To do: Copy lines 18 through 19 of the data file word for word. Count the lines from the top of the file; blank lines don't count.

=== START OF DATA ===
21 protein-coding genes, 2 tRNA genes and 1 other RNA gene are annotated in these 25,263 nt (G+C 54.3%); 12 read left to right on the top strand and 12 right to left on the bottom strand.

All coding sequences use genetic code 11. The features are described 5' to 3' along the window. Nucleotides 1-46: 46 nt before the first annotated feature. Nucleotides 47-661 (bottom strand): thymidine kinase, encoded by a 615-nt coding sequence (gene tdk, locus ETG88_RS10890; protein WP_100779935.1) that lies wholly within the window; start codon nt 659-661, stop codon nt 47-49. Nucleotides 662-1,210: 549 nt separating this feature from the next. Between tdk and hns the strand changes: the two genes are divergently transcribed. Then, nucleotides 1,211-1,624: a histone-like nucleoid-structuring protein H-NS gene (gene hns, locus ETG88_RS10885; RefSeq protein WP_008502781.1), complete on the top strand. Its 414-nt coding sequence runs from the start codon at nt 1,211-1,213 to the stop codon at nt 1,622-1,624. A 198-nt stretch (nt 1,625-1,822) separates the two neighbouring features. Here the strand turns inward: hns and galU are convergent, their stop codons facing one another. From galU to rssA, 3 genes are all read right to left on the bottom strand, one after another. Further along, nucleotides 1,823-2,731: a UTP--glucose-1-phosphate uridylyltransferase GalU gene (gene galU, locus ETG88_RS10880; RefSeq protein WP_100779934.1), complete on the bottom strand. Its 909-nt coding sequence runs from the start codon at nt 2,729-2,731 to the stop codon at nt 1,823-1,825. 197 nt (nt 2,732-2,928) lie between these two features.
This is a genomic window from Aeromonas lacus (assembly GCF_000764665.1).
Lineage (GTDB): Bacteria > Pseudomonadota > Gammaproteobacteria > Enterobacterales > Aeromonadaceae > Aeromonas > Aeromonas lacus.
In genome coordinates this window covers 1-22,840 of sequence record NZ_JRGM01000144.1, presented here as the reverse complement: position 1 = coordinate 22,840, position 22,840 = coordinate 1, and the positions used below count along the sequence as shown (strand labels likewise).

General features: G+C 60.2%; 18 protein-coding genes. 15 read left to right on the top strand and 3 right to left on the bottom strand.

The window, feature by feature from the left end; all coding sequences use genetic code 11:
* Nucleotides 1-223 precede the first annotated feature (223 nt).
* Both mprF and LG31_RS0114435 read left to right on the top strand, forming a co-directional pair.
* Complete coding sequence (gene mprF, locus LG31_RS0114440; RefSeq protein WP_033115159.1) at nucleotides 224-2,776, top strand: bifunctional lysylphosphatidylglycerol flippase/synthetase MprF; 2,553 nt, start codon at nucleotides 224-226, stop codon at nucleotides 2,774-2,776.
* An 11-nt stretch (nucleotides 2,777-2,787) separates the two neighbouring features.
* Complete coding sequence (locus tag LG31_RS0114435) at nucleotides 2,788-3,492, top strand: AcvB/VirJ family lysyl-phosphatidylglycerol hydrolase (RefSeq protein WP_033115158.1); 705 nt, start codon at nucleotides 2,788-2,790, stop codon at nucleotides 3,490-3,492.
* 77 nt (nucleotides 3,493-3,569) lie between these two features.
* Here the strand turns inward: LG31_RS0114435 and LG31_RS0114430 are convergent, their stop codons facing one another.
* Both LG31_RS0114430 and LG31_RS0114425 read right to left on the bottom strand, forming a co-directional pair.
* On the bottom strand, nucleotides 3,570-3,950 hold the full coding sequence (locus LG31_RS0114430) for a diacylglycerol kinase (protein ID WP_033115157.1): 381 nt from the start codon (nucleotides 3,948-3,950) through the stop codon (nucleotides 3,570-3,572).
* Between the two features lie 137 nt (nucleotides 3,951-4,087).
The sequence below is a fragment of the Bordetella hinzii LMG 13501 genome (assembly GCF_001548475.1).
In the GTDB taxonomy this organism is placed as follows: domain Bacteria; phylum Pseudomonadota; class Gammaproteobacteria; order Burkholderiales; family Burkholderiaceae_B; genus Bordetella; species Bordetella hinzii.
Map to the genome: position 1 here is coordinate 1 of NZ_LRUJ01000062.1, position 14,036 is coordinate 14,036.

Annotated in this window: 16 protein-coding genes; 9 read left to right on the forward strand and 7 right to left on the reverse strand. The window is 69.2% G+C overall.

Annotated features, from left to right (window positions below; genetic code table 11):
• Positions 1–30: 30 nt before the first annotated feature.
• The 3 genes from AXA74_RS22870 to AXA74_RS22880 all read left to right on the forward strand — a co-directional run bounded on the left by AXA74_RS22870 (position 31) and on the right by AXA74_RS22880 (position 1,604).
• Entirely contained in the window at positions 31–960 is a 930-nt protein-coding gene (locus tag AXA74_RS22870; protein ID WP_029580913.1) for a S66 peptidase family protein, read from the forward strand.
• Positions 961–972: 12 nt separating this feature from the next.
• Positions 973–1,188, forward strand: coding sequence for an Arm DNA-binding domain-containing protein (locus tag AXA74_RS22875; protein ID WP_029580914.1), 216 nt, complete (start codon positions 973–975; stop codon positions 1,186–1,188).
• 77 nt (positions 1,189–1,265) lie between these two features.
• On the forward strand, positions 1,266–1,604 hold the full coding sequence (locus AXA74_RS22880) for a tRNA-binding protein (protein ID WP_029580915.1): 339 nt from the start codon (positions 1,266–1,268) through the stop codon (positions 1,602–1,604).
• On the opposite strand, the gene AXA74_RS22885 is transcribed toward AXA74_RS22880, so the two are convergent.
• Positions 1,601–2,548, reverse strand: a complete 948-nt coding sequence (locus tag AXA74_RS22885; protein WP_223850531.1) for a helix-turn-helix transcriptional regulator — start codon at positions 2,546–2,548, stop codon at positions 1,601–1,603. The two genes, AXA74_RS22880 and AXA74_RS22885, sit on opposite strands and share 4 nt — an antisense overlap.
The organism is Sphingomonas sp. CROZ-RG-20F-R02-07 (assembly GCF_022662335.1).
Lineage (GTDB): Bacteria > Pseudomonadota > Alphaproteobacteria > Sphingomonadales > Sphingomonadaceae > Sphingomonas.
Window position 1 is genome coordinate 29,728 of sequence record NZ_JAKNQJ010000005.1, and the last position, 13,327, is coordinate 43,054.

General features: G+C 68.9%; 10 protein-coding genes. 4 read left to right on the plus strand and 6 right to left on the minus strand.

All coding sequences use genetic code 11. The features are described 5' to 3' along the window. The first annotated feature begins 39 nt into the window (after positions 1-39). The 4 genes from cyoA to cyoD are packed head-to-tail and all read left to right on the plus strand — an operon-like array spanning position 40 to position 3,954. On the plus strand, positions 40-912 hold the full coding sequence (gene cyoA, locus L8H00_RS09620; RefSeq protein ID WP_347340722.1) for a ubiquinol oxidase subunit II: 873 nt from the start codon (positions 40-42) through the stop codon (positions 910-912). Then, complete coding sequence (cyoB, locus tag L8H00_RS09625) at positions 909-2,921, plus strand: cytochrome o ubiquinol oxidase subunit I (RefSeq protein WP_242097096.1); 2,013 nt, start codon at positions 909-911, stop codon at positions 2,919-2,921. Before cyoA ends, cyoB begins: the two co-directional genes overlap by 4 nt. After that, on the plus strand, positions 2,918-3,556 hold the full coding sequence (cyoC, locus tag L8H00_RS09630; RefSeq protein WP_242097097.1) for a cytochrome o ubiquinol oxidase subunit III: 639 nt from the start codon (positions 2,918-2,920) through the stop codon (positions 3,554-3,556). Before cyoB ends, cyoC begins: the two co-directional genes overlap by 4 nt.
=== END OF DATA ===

The sequence below is a fragment of the Bordetella hinzii LMG 13501 genome (assembly GCF_001548475.1).
In the GTDB taxonomy this organism is placed as follows: domain Bacteria; phylum Pseudomonadota; class Gammaproteobacteria; order Burkholderiales; family Burkholderiaceae_B; genus Bordetella; species Bordetella hinzii.